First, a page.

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Phrases inspired by the letterpress

Written by Simon Leadbetter

Following a recent trip to Blist Hill Victorian Town (part of the Ironbridge Gorge Museum in Shropshire) we discover some of the phrases inspired by the letterpress.

This article has been assigned the following categories: Tips,

I recently visited Blist Hill Victorian Town (part of the Ironbridge Gorge Museum in Shropshire) with my family — including Iggy, our dog, as it is a dog friendly attraction. I usually opt for activities with higher adrenaline levels, but this was a surprisingly great day out. The whole experience is fully immersive and everyone was super friendly and eager to share their stories —whether that was learning about the importance of candles, saddling a massive Shire horse or having a sing-a-long in the pub.

I found the print shop with two working letter presses irresistible. With my daughter alongside, I proudly explained the reason behind the words uppercase and lowercase feeling smug that my design knowledge could finally pay off and make me look smart (for once). Then the chap cleaning a forme with paraffin asked if we knew about the saying, ‘Out of sorts’. Challenge accepted. We started ping ponging a few sayings, a few I’d admit to not knowing, so I thought it would be rude not to share these.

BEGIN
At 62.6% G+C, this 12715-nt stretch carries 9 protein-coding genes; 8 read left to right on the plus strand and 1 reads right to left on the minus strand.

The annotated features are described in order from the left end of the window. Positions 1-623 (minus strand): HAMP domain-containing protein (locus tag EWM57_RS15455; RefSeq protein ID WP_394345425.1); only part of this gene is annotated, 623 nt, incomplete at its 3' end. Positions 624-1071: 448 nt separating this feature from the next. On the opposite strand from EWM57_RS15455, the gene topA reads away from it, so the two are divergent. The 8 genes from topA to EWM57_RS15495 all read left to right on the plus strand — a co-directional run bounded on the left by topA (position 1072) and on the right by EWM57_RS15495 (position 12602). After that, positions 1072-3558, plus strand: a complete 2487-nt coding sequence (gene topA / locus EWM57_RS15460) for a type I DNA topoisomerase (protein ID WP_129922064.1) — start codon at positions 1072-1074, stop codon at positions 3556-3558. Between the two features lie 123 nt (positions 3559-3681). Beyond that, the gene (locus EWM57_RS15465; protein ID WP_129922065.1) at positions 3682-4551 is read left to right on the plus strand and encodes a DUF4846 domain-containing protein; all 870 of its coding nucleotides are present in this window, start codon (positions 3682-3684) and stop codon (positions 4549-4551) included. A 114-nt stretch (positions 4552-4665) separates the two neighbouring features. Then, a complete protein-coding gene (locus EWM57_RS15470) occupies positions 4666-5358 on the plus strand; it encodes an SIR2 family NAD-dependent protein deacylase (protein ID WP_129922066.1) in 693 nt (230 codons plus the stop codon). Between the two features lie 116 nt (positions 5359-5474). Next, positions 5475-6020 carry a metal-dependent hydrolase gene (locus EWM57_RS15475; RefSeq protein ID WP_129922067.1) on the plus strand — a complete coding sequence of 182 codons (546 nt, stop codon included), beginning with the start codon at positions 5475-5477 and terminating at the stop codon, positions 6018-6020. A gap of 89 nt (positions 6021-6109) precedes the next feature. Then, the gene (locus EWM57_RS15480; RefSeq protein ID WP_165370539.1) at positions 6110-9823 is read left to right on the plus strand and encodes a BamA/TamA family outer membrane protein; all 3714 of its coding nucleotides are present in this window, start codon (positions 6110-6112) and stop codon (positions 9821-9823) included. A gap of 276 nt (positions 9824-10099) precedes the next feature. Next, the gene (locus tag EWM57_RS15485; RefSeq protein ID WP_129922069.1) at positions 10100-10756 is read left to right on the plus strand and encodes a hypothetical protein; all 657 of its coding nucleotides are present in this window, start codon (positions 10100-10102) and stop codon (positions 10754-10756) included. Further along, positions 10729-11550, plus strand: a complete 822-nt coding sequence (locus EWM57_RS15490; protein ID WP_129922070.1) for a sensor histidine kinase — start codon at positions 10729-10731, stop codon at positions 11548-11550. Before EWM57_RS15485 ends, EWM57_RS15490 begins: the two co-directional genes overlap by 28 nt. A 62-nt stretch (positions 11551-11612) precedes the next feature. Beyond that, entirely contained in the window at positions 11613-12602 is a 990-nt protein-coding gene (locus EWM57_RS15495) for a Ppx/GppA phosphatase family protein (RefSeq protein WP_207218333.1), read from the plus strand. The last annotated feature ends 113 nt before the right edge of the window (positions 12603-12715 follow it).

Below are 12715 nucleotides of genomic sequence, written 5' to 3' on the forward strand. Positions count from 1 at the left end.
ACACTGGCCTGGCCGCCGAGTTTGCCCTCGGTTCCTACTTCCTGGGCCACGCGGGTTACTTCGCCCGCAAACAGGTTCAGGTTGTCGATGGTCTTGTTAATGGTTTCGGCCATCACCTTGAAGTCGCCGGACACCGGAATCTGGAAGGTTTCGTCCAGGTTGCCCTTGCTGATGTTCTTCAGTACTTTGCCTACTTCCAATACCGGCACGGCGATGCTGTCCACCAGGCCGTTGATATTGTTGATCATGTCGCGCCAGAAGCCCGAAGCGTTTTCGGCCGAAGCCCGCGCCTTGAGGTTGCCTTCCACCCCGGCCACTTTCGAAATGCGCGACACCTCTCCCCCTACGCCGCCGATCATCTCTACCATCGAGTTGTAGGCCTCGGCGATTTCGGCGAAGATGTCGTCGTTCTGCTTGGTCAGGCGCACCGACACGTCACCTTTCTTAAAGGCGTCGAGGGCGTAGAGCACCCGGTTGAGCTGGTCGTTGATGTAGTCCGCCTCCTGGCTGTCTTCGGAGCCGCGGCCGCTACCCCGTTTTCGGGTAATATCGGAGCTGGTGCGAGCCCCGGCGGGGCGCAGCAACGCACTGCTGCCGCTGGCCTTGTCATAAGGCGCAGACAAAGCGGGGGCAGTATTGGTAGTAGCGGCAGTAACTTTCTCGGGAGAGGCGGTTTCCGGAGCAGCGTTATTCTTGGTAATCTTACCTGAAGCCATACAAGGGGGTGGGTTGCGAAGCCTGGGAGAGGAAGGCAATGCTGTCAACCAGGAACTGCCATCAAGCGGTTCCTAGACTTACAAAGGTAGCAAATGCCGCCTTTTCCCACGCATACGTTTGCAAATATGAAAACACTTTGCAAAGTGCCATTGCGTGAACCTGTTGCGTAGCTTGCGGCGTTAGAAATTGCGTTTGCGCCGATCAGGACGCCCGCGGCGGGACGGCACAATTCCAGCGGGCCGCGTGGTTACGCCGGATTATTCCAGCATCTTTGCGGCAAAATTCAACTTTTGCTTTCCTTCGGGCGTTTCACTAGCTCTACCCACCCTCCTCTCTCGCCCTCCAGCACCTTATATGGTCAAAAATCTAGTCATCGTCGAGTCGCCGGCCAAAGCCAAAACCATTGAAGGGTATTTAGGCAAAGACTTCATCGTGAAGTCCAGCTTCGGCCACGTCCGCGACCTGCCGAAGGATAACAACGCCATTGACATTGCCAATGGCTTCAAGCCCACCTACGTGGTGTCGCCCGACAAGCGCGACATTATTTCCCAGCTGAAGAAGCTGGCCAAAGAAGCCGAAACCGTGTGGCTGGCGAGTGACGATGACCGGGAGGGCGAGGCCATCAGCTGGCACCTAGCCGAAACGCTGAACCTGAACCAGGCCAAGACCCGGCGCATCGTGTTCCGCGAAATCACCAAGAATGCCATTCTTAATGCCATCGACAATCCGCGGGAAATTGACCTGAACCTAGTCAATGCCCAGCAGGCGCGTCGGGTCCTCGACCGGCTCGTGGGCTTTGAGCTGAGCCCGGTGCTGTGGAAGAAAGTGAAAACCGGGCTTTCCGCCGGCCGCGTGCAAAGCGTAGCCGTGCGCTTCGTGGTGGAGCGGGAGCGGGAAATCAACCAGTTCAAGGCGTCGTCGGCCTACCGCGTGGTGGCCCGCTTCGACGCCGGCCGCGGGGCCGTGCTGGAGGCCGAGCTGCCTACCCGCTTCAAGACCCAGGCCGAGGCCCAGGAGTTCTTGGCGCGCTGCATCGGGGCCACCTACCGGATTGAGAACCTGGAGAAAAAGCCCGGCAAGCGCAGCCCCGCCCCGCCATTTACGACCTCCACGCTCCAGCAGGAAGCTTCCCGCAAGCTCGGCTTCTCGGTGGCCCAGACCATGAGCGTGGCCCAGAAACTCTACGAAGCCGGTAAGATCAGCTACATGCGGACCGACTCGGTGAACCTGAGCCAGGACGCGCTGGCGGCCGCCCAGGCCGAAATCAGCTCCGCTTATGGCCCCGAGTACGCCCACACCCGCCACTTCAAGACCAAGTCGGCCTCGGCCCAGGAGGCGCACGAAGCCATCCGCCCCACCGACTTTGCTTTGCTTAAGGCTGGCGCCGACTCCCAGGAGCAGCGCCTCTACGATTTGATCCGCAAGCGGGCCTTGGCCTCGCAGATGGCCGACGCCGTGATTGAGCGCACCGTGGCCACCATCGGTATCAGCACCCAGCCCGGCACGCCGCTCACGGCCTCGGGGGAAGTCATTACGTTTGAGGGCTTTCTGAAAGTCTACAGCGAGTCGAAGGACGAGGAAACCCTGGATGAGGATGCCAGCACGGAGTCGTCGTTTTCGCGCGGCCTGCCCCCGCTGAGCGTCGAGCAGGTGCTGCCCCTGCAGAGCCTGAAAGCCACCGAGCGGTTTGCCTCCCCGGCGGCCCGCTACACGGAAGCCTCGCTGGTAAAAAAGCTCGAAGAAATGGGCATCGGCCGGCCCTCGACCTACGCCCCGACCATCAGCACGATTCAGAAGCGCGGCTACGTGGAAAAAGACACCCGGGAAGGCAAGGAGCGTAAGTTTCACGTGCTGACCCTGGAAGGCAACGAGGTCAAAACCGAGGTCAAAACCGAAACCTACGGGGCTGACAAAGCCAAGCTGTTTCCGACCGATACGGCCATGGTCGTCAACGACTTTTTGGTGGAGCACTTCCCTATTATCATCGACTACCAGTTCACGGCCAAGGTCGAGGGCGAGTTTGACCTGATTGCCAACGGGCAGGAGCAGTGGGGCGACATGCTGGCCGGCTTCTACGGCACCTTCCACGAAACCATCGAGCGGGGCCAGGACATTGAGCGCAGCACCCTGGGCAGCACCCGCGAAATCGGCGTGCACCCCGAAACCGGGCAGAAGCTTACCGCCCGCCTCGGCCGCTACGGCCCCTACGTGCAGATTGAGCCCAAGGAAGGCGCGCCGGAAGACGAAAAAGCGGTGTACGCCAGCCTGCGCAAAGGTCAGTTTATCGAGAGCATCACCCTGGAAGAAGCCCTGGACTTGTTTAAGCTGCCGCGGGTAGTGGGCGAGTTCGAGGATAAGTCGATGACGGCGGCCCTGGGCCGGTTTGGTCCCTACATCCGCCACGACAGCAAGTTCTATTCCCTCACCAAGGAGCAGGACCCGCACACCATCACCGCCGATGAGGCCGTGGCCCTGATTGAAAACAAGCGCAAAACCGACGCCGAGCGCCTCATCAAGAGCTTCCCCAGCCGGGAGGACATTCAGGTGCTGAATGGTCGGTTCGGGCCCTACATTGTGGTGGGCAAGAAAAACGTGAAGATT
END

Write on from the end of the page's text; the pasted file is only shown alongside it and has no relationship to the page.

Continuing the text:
Before we begin, it is probably worth explaining how the printing process worked in the pre-digital era. Obviously, it required a lot of manual labour. Each individual character (also known as sorts) would be first placed in a composing stick and these would be transferred to a frame called a chase (a heavy steel frame). Quoins (expanding wedges) were used to position the body of set text and furniture (blocks or wood) was used to frame the characters. Finally, blank spacers were placed between each word and between lines of text to improve readability. As these spacers were typically made from lead, they were known as leads. Even today, the space between lines of text is known as leading.

Collectively, the chase, quoins, furniture and leads were called a forme.

Importantly, everything was set in reverse so when the forme was inked and impressed onto paper, the resultant image was the correct way round for the reader. The person setting the text was highly skilled and, clearly, patient as this was a time-consuming process.

Out of sorts

A sort is the name given to a piece of moveable type, representing a single character. Sorts were assembled by hand into lines of type in a chase (with blank spacers called leading) to make up a forme. The form would be used to print a page. As purchasing type was expensive, most printers only stocked enough sorts to get most jobs done. Of course, occasionally they would run out of type then they would be literally out of sorts and feeling a little frustrated.

© Engraving by Benard after L.-J. Goussier / Wellcome Collection

Uppercase and lowercase